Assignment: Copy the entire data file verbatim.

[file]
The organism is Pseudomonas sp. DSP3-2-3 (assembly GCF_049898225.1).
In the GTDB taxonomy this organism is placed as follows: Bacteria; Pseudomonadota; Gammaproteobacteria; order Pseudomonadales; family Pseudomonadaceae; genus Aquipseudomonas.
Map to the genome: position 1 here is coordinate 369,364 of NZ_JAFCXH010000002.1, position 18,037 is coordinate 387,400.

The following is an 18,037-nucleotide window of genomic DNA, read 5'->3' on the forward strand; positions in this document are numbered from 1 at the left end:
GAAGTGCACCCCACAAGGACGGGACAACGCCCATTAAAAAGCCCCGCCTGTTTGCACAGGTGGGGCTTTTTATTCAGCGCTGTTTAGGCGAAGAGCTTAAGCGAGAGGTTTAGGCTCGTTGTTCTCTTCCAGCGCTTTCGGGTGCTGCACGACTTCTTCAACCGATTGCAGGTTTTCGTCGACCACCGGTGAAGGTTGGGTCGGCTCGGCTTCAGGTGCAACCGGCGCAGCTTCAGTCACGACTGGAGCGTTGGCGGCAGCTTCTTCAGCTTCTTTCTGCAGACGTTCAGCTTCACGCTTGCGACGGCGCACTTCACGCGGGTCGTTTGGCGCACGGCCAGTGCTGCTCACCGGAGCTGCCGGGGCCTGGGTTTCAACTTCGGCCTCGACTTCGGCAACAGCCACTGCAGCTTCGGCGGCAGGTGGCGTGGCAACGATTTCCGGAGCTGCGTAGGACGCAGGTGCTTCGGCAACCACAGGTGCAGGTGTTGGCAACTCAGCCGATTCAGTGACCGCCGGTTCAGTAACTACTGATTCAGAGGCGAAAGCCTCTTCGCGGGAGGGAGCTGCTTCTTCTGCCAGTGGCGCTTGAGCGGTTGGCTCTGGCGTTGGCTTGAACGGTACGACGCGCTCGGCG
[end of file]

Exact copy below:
The organism is Pseudomonas sp. DSP3-2-3 (assembly GCF_049898225.1).
In the GTDB taxonomy this organism is placed as follows: Bacteria; Pseudomonadota; Gammaproteobacteria; order Pseudomonadales; family Pseudomonadaceae; genus Aquipseudomonas.
Map to the genome: position 1 here is coordinate 369,364 of NZ_JAFCXH010000002.1, position 18,037 is coordinate 387,400.

The following is an 18,037-nucleotide window of genomic DNA, read 5'->3' on the forward strand; positions in this document are numbered from 1 at the left end:
GAAGTGCACCCCACAAGGACGGGACAACGCCCATTAAAAAGCCCCGCCTGTTTGCACAGGTGGGGCTTTTTATTCAGCGCTGTTTAGGCGAAGAGCTTAAGCGAGAGGTTTAGGCTCGTTGTTCTCTTCCAGCGCTTTCGGGTGCTGCACGACTTCTTCAACCGATTGCAGGTTTTCGTCGACCACCGGTGAAGGTTGGGTCGGCTCGGCTTCAGGTGCAACCGGCGCAGCTTCAGTCACGACTGGAGCGTTGGCGGCAGCTTCTTCAGCTTCTTTCTGCAGACGTTCAGCTTCACGCTTGCGACGGCGCACTTCACGCGGGTCGTTTGGCGCACGGCCAGTGCTGCTCACCGGAGCTGCCGGGGCCTGGGTTTCAACTTCGGCCTCGACTTCGGCAACAGCCACTGCAGCTTCGGCGGCAGGTGGCGTGGCAACGATTTCCGGAGCTGCGTAGGACGCAGGTGCTTCGGCAACCACAGGTGCAGGTGTTGGCAACTCAGCCGATTCAGTGACCGCCGGTTCAGTAACTACTGATTCAGAGGCGAAAGCCTCTTCGCGGGAGGGAGCTGCTTCTTCTGCCAGTGGCGCTTGAGCGGTTGGCTCTGGCGTTGGCTTGAACGGTACGACGCGCTCGGCG